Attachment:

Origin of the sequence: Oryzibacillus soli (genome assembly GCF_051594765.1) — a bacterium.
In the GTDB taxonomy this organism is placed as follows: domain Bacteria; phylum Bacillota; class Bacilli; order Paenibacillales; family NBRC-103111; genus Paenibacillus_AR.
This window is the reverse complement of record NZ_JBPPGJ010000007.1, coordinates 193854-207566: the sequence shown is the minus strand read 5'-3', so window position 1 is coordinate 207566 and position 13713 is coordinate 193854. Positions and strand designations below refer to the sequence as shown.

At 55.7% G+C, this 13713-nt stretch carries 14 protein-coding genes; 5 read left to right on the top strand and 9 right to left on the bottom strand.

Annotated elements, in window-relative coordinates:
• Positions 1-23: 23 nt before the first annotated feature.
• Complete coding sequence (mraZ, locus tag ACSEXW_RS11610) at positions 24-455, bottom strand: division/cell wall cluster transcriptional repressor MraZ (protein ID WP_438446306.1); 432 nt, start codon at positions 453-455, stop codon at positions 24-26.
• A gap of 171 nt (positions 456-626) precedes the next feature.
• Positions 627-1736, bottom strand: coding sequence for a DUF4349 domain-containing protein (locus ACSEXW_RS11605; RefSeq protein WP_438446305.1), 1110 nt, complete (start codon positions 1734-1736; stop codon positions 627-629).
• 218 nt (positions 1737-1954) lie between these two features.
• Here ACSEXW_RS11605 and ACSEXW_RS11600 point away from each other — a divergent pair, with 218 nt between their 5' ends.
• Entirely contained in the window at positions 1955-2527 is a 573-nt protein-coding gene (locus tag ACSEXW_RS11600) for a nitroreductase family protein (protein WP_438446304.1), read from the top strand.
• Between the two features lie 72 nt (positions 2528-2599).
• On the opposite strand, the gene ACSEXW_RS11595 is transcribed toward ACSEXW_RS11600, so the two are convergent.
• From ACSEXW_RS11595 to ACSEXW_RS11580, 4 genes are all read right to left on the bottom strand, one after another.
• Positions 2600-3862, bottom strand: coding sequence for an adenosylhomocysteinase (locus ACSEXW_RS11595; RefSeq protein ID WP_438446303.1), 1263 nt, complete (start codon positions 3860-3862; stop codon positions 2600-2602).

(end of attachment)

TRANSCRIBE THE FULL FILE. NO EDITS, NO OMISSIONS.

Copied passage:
Origin of the sequence: Oryzibacillus soli (genome assembly GCF_051594765.1) — a bacterium.
In the GTDB taxonomy this organism is placed as follows: domain Bacteria; phylum Bacillota; class Bacilli; order Paenibacillales; family NBRC-103111; genus Paenibacillus_AR.
This window is the reverse complement of record NZ_JBPPGJ010000007.1, coordinates 193854-207566: the sequence shown is the minus strand read 5'-3', so window position 1 is coordinate 207566 and position 13713 is coordinate 193854. Positions and strand designations below refer to the sequence as shown.

At 55.7% G+C, this 13713-nt stretch carries 14 protein-coding genes; 5 read left to right on the top strand and 9 right to left on the bottom strand.

Annotated elements, in window-relative coordinates:
• Positions 1-23: 23 nt before the first annotated feature.
• Complete coding sequence (mraZ, locus tag ACSEXW_RS11610) at positions 24-455, bottom strand: division/cell wall cluster transcriptional repressor MraZ (protein ID WP_438446306.1); 432 nt, start codon at positions 453-455, stop codon at positions 24-26.
• A gap of 171 nt (positions 456-626) precedes the next feature.
• Positions 627-1736, bottom strand: coding sequence for a DUF4349 domain-containing protein (locus ACSEXW_RS11605; RefSeq protein WP_438446305.1), 1110 nt, complete (start codon positions 1734-1736; stop codon positions 627-629).
• 218 nt (positions 1737-1954) lie between these two features.
• Here ACSEXW_RS11605 and ACSEXW_RS11600 point away from each other — a divergent pair, with 218 nt between their 5' ends.
• Entirely contained in the window at positions 1955-2527 is a 573-nt protein-coding gene (locus tag ACSEXW_RS11600) for a nitroreductase family protein (protein WP_438446304.1), read from the top strand.
• Between the two features lie 72 nt (positions 2528-2599).
• On the opposite strand, the gene ACSEXW_RS11595 is transcribed toward ACSEXW_RS11600, so the two are convergent.
• From ACSEXW_RS11595 to ACSEXW_RS11580, 4 genes are all read right to left on the bottom strand, one after another.
• Positions 2600-3862, bottom strand: coding sequence for an adenosylhomocysteinase (locus ACSEXW_RS11595; RefSeq protein ID WP_438446303.1), 1263 nt, complete (start codon positions 3860-3862; stop codon positions 2600-2602).